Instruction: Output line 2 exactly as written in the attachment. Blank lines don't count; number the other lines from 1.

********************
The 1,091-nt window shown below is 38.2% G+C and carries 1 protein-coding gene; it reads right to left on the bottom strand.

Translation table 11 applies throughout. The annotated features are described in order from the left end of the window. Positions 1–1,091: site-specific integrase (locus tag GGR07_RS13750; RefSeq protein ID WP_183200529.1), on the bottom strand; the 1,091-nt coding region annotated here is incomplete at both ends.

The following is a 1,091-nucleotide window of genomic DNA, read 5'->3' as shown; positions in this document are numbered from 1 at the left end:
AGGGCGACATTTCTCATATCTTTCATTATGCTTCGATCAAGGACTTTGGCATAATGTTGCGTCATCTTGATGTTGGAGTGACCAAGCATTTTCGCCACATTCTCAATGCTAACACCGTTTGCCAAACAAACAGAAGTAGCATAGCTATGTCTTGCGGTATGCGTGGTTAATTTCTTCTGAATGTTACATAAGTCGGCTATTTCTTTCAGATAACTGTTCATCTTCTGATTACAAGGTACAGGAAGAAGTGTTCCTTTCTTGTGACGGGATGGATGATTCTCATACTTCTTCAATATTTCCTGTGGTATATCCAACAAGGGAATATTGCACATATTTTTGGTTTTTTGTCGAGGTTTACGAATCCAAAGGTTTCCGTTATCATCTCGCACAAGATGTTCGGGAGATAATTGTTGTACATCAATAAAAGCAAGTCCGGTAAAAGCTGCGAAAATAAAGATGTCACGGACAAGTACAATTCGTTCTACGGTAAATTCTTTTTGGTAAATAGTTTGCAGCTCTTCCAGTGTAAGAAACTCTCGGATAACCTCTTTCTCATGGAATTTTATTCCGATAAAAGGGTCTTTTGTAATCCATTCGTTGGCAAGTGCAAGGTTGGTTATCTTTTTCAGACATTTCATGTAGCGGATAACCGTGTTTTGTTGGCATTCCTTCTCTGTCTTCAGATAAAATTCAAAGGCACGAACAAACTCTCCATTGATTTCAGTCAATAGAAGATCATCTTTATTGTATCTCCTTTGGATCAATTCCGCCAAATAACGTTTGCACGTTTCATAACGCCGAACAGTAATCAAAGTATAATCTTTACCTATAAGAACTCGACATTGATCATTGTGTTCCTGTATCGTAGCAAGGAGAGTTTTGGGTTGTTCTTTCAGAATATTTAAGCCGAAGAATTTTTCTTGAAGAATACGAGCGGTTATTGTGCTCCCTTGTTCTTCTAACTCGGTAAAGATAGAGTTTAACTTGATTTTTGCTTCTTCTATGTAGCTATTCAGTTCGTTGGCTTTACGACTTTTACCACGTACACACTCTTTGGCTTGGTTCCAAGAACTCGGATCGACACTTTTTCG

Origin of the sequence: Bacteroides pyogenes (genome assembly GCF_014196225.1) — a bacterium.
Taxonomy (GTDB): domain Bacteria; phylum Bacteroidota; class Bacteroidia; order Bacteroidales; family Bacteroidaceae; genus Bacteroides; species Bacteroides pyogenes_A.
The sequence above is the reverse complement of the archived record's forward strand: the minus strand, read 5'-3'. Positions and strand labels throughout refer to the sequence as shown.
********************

Translation table 11 applies throughout. The annotated features are described in order from the left end of the window. Positions 1–1,091: site-specific integrase (locus tag GGR07_RS13750; RefSeq protein ID WP_183200529.1), on the bottom strand; the 1,091-nt coding region annotated here is incomplete at both ends.